Trademark Property adds retail veteran

dfwnewsa | November 27, 2023 | 0 | Dallas News , Fort Worth , Fort Worth News

Trademark Property adds retail veteran
Kevin Kessinger (Courtesy | Trademark Property)

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Also, Black Bear Diner opens.

Fort Worth’s Trademark Property Company is preparing for the future. 

The operator and developer of regional malls, outdoor retail and mixed-use properties announced Nov. 16 it has appointed commercial real estate veteran Kevin Kessinger as president and chief operating officer. 

Kessinger has experience operating large retail and mixed-use properties for institutional owners, operators and funds. He was an original member of the executive team at ShopCore Properties,

an owner-operator of community, power and grocery-anchored retail centers. He is also a cofounder of CoreGiving, a charity that battles hunger and food insecurity among children in the U.S.

The hire comes at a time when Trademark has been busy, both locally and nationwide. 

The firm, founded in 1992 and still led by Terry Montesi, is involved in a number of retail projects in Dallas-Fort Worth, including two high-profile ones: the redevelopment of Lincoln Square shopping center in Arlington and the Galleria Dallas. The firm also developed the Waterside mixed-use development in southwest Fort Worth and is currently expanding its WestBend mixed-use development near Texas Christian University. The firm recently assumed leasing and property management for the 114,000-square-foot retail district at Fort Worth’s Left Bank. It also has developments in California, Georgia, Louisiana, Maryland, Missouri and Tennessee, as well as other parts of Texas. All told, Trademark’s team of more than 134 employees currently handles a 17-property portfolio of over 8.2 million feet of mixed-use and retail projects across the country.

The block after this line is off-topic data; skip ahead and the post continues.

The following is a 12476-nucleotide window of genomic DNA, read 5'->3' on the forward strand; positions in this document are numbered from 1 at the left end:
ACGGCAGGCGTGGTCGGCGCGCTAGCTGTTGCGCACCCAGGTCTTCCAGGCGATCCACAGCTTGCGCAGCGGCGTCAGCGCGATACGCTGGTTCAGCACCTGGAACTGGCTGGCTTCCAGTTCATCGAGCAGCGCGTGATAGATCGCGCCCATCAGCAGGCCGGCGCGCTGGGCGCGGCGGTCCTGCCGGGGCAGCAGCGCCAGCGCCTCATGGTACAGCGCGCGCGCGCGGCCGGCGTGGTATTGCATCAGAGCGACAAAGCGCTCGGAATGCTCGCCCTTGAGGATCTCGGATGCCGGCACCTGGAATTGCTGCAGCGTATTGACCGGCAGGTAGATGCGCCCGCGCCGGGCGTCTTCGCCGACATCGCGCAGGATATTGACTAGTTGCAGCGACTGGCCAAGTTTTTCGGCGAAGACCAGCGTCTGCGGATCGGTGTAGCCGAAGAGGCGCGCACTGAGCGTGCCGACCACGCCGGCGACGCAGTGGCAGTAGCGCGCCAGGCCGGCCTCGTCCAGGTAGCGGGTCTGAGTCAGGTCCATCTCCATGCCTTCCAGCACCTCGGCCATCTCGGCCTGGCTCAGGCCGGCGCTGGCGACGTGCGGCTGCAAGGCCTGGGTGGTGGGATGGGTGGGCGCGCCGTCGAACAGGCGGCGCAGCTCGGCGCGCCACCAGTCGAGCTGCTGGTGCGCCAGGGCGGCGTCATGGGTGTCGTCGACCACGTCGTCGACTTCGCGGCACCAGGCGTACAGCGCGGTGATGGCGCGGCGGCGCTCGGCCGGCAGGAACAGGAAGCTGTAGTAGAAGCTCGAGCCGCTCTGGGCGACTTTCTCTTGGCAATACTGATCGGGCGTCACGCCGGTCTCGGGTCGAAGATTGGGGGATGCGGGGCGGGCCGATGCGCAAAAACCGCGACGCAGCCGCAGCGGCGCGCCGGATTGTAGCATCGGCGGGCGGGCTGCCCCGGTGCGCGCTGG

Kessinger’s charge at Trademark will be increasing the company’s footprint, implementing best practices, increasing the talent pool and finding ways to integrate new technologies, such as AI.  

Kessinger is joining Trademark at a challenging time for commercial real estate, with high interest rates causing many organizations to hold back on development. But Trademark’s track record of being able to navigate difficult economic cycles was one reason he was eager to join the firm. 

“I think it is going to be a differentiator not just for surviving going forward, but for thriving and being able to take advantage of the dislocation that’s likely to occur and create other investment opportunities,” he said.

Kessinger has known Trademark CEO Terry Montesi for several years. 

“His vision, creativity and innovation in the way centers are designed and curated and developed and programmed and ultimately leased were very attractive to me,” he said.

Montesi’s skills complement Kessinger’s own skill set, which focuses on people, process and structuring systems. 

“I think it is a rare thing to have this dovetail so closely together,” Kessinger said.